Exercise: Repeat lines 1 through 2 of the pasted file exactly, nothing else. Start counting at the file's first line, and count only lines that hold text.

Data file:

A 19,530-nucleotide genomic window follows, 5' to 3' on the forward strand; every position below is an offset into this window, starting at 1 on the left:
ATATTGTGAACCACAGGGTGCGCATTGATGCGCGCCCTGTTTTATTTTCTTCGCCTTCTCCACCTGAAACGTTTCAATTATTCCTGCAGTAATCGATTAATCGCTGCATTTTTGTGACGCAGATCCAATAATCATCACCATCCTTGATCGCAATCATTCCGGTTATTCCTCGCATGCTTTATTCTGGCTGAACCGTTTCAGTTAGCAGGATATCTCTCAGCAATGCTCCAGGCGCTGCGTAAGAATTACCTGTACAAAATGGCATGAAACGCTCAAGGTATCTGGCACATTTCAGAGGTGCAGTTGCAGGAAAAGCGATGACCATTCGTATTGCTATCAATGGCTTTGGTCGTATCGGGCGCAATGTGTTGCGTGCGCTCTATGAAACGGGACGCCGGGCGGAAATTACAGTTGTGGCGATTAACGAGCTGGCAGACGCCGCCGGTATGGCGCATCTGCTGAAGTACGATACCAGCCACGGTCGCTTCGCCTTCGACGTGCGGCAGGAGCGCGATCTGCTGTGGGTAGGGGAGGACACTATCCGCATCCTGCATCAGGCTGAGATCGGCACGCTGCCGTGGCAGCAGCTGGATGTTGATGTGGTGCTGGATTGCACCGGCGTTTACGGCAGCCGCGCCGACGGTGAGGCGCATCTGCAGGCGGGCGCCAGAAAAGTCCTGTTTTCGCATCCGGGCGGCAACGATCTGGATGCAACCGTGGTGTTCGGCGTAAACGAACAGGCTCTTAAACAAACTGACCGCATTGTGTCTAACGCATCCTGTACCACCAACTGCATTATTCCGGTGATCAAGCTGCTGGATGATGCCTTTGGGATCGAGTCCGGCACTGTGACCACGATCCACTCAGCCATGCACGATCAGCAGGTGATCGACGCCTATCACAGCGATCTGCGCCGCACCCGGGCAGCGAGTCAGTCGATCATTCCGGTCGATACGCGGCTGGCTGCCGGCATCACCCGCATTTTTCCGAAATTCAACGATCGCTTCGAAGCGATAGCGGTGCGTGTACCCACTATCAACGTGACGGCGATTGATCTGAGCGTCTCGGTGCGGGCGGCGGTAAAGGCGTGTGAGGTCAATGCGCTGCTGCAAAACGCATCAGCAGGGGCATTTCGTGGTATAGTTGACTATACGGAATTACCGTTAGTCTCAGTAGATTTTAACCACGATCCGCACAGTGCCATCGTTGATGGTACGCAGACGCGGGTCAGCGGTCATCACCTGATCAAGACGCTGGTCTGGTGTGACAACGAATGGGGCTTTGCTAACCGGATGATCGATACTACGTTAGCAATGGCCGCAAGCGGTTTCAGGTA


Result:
A 19,530-nucleotide genomic window follows, 5' to 3' on the forward strand; every position below is an offset into this window, starting at 1 on the left:
ATATTGTGAACCACAGGGTGCGCATTGATGCGCGCCCTGTTTTATTTTCTTCGCCTTCTCCACCTGAAACGTTTCAATTATTCCTGCAGTAATCGATTAATCGCTGCATTTTTGTGACGCAGATCCAATAATCATCACCATCCTTGATCGCAATCATTCCGGTTATTCCTCGCATGCTTTATTCTGGCTGAACCGTTTCAGTTAGCAGGATATCTCTCAGCAATGCTCCAGGCGCTGCGTAAGAATTACCTGTACAAAATGGCATGAAACGCTCAAGGTATCTGGCACATTTCAGAGGTGCAGTTGCAGGAAAAGCGATGACCATTCGTATTGCTATCAATGGCTTTGGTCGTATCGGGCGCAATGTGTTGCGTGCGCTCTATGAAACGGGACGCCGGGCGGAAATTACAGTTGTGGCGATTAACGAGCTGGCAGACGCCGCCGGTATGGCGCATCTGCTGAAGTACGATACCAGCCACGGTCGCTTCGCCTTCGACGTGCGGCAGGAGCGCGATCTGCTGTGGGTAGGGGAGGACACTATCCGCATCCTGCATCAGGCTGAGATCGGCACGCTGCCGTGGCAGCAGCTGGATGTTGATGTGGTGCTGGATTGCACCGGCGTTTACGGCAGCCGCGCCGACGGTGAGGCGCATCTGCAGGCGGGCGCCAGAAAAGTCCTGTTTTCGCATCCGGGCGGCAACGATCTGGATGCAACCGTGGTGTTCGGCGTAAACGAACAGGCTCTTAAACAAACTGACCGCATTGTGTCTAACGCATCCTGTACCACCAACTGCATTATTCCGGTGATCAAGCTGCTGGATGATGCCTTTGGGATCGAGTCCGGCACTGTGACCACGATCCACTCAGCCATGCACGATCAGCAGGTGATCGACGCCTATCACAGCGATCTGCGCCGCACCCGGGCAGCGAGTCAGTCGATCATTCCGGTCGATACGCGGCTGGCTGCCGGCATCACCCGCATTTTTCCGAAATTCAACGATCGCTTCGAAGCGATAGCGGTGCGTGTACCCACTATCAACGTGACGGCGATTGATCTGAGCGTCTCGGTGCGGGCGGCGGTAAAGGCGTGTGAGGTCAATGCGCTGCTGCAAAACGCATCAGCAGGGGCATTTCGTGGTATAGTTGACTATACGGAATTACCGTTAGTCTCAGTAGATTTTAACCACGATCCGCACAGTGCCATCGTTGATGGTACGCAGACGCGGGTCAGCGGTCATCACCTGATCAAGACGCTGGTCTGGTGTGACAACGAATGGGGCTTTGCTAACCGGATGATCGATACTACGTTAGCAATGGCCGCAAGCGGTTTCAGGTA